Subject(s)
Bronchoalveolar Lavage Fluid/cytology , Bronchoalveolar Lavage Fluid/immunology , COVID-19/diagnosis , COVID-19/immunology , COVID-19/pathology , Adult , Aged , Female , Humans , Male , Middle Aged , Pilot Projects , Pneumonia, Viral/diagnosis , Pneumonia, Viral/immunology , Pneumonia, Viral/pathology , Retrospective Studies , SARS-CoV-2
7.
Chest ; 159(4): 1426-1436, 2021 04.
Article in English | MEDLINE | ID: covidwho-921554

ABSTRACT

BACKGROUND: Sigh is a cyclic brief recruitment maneuver: previous physiologic studies showed that its use could be an interesting addition to pressure support ventilation to improve lung elastance, decrease regional heterogeneity, and increase release of surfactant. RESEARCH QUESTION: Is the clinical application of sigh during pressure support ventilation (PSV) feasible? STUDY DESIGN AND METHODS: We conducted a multicenter noninferiority randomized clinical trial on adult intubated patients with acute hypoxemic respiratory failure or ARDS undergoing PSV. Patients were randomized to the no-sigh group and treated by PSV alone, or to the sigh group, treated by PSV plus sigh (increase in airway pressure to 30 cm H2O for 3 s once per minute) until day 28 or death or successful spontaneous breathing trial. The primary end point of the study was feasibility, assessed as noninferiority (5% tolerance) in the proportion of patients failing assisted ventilation. Secondary outcomes included safety, physiologic parameters in the first week from randomization, 28-day mortality, and ventilator-free days. RESULTS: Two-hundred and fifty-eight patients (31% women; median age, 65 [54-75] years) were enrolled. In the sigh group, 23% of patients failed to remain on assisted ventilation vs 30% in the no-sigh group (absolute difference, -7%; 95% CI, -18% to 4%; P = .015 for noninferiority). Adverse events occurred in 12% vs 13% in the sigh vs no-sigh group (P = .852). Oxygenation was improved whereas tidal volume, respiratory rate, and corrected minute ventilation were lower over the first 7 days from randomization in the sigh vs no-sigh group. There was no significant difference in terms of mortality (16% vs 21%; P = .337) and ventilator-free days (22 [7-26] vs 22 [3-25] days; P = .300) for the sigh vs no-sigh group. INTERPRETATION: Among hypoxemic intubated ICU patients, application of sigh was feasible and without increased risk. TRIAL REGISTRY: ClinicalTrials.gov; No.: NCT03201263; URL: www.clinicaltrials.gov.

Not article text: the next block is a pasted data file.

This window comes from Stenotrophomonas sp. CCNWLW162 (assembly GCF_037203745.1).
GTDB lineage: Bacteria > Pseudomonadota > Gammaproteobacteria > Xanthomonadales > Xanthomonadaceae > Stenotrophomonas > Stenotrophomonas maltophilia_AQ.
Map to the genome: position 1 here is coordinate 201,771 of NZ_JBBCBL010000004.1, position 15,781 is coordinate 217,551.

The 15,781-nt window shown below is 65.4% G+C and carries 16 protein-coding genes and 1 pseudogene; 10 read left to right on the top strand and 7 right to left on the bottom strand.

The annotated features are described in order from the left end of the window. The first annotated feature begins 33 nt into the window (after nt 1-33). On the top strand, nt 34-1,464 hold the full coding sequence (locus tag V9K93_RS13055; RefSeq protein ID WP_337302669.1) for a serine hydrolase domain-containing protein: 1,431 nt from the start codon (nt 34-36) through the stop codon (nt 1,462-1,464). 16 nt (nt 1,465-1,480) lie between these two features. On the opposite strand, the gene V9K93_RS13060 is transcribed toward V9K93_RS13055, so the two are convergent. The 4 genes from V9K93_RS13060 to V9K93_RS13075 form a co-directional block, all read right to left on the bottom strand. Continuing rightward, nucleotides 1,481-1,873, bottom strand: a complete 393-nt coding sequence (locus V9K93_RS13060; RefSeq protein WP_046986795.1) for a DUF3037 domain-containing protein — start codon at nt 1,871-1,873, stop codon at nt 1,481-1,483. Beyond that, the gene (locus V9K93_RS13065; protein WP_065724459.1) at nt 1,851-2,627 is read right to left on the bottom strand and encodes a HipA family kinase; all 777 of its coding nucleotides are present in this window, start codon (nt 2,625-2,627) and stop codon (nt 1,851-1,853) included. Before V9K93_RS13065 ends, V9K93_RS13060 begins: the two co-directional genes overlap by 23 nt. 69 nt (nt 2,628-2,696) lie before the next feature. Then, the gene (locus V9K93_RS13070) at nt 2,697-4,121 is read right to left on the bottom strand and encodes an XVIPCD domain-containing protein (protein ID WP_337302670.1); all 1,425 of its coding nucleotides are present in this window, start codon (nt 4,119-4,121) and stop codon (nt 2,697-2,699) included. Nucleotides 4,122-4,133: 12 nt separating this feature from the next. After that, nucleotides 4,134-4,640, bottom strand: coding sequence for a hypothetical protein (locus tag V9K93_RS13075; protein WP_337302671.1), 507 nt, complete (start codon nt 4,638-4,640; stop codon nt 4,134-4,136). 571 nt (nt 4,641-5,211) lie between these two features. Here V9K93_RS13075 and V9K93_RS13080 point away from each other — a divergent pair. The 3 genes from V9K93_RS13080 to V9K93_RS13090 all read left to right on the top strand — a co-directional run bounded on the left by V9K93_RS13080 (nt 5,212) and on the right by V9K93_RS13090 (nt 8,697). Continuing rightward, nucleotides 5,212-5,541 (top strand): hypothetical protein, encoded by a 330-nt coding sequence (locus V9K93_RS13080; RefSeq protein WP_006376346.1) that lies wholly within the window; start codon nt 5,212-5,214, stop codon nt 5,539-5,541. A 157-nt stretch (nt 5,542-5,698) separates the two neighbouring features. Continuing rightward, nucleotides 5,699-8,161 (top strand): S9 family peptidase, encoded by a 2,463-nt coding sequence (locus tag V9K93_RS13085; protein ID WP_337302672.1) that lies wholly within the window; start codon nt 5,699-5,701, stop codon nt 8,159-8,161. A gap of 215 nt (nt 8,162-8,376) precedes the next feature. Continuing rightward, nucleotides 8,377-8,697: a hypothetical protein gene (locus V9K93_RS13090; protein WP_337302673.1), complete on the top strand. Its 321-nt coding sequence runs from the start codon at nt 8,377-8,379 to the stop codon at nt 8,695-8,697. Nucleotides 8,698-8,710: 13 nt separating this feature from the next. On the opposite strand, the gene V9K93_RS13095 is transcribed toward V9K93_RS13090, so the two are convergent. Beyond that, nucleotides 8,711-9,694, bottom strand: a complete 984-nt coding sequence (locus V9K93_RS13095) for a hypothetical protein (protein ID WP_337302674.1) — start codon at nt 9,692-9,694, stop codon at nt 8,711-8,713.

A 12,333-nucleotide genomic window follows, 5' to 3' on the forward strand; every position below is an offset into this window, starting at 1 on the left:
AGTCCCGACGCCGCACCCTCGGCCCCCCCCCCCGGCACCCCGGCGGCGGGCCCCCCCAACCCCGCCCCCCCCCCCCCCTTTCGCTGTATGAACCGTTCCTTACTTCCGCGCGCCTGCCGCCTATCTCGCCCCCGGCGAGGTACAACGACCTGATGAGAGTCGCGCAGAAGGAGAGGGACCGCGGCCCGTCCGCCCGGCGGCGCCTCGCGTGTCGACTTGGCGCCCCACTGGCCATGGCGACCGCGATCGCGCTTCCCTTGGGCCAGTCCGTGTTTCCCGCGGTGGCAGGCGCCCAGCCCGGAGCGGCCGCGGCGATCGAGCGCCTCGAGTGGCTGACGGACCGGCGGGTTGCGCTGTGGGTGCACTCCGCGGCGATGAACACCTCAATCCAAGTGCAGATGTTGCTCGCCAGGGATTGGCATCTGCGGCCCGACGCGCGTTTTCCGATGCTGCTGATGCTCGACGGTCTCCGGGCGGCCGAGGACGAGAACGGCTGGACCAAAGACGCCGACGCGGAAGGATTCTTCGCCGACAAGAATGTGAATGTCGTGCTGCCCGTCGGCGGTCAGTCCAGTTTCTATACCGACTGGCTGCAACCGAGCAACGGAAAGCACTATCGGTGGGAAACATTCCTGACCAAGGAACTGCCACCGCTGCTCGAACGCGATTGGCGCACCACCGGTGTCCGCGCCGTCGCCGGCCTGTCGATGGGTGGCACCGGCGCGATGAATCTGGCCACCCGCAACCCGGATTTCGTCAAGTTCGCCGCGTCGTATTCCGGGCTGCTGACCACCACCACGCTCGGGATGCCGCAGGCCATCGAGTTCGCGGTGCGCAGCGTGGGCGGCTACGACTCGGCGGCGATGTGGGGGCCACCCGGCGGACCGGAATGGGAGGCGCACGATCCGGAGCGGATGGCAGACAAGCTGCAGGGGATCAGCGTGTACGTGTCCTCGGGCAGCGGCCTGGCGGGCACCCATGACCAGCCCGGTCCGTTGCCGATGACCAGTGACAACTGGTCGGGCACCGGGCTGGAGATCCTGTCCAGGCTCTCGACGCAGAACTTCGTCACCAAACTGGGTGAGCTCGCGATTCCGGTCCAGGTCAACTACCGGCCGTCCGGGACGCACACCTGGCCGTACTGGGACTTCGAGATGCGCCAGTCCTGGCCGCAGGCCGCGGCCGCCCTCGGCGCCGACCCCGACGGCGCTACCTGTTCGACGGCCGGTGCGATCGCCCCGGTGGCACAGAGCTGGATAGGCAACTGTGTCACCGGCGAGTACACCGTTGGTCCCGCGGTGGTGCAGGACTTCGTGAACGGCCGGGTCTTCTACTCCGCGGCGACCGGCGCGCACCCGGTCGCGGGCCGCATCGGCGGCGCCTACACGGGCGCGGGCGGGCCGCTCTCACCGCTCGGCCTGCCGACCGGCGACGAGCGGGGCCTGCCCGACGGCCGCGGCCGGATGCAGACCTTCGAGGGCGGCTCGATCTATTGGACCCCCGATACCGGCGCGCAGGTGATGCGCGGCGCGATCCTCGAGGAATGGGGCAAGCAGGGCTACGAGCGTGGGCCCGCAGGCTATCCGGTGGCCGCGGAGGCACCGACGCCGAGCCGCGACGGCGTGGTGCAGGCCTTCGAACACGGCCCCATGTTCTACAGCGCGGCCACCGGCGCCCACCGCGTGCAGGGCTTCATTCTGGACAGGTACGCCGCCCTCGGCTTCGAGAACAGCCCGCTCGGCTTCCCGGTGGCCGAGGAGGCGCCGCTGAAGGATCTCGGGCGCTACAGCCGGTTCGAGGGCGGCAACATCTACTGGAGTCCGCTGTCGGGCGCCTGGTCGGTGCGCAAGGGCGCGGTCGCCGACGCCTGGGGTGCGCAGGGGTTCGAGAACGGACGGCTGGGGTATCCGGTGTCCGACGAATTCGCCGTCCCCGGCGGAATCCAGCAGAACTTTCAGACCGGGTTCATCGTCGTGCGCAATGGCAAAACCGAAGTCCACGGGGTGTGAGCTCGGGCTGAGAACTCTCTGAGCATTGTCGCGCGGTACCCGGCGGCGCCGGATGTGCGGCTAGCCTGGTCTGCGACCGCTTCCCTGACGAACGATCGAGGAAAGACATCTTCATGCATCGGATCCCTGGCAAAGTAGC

Subject(s)
Positive-Pressure Respiration , Respiratory Distress Syndrome/therapy , Respiratory Insufficiency/therapy , Aged , Female , Humans , Intubation, Intratracheal , Male , Middle Aged , Pilot Projects , Respiratory Distress Syndrome/physiopathology , Respiratory Insufficiency/physiopathology , Respiratory Mechanics
8.
Crit Care ; 25(1): 128, 2021 04 06.
Article in English | MEDLINE | ID: covidwho-1169981

ABSTRACT

BACKGROUND: Limited data are available on the use of prone position in intubated, invasively ventilated patients with Coronavirus disease-19 (COVID-19). Aim of this study is to investigate the use and effect of prone position in this population during the first 2020 pandemic wave. METHODS: Retrospective, multicentre, national cohort study conducted between February 24 and June 14, 2020, in 24 Italian Intensive Care Units (ICU) on adult patients needing invasive mechanical ventilation for respiratory failure caused by COVID-19. Clinical data were collected on the day of ICU admission. Information regarding the use of prone position was collected daily. Follow-up for patient outcomes was performed on July 15, 2020. The respiratory effects of the first prone position were studied in a subset of 78 patients. Patients were classified as Oxygen Responders if the PaO2/FiO2 ratio increased ≥ 20 mmHg during prone position and as Carbon Dioxide Responders if the ventilatory ratio was reduced during prone position. RESULTS: Of 1057 included patients, mild, moderate and severe ARDS was present in 15, 50 and 35% of patients, respectively, and had a resulting mortality of 25, 33 and 41%. Prone position was applied in 61% of the patients. Patients placed prone had a more severe disease and died significantly more (45% vs. 33%, p < 0.001). Overall, prone position induced a significant increase in PaO2/FiO2 ratio, while no change in respiratory system compliance or ventilatory ratio was observed. Seventy-eight % of the subset of 78 patients were Oxygen Responders. Non-Responders had a more severe respiratory failure and died more often in the ICU (65% vs. 38%, p = 0.047). Forty-seven % of patients were defined as Carbon Dioxide Responders. These patients were older and had more comorbidities; however, no difference in terms of ICU mortality was observed (51% vs. 37%, p = 0.189 for Carbon Dioxide Responders and Non-Responders, respectively). CONCLUSIONS: During the COVID-19 pandemic, prone position has been widely adopted to treat mechanically ventilated patients with respiratory failure. The majority of patients improved their oxygenation during prone position, most likely due to a better ventilation perfusion matching. TRIAL REGISTRATION: clinicaltrials.gov number: NCT04388670.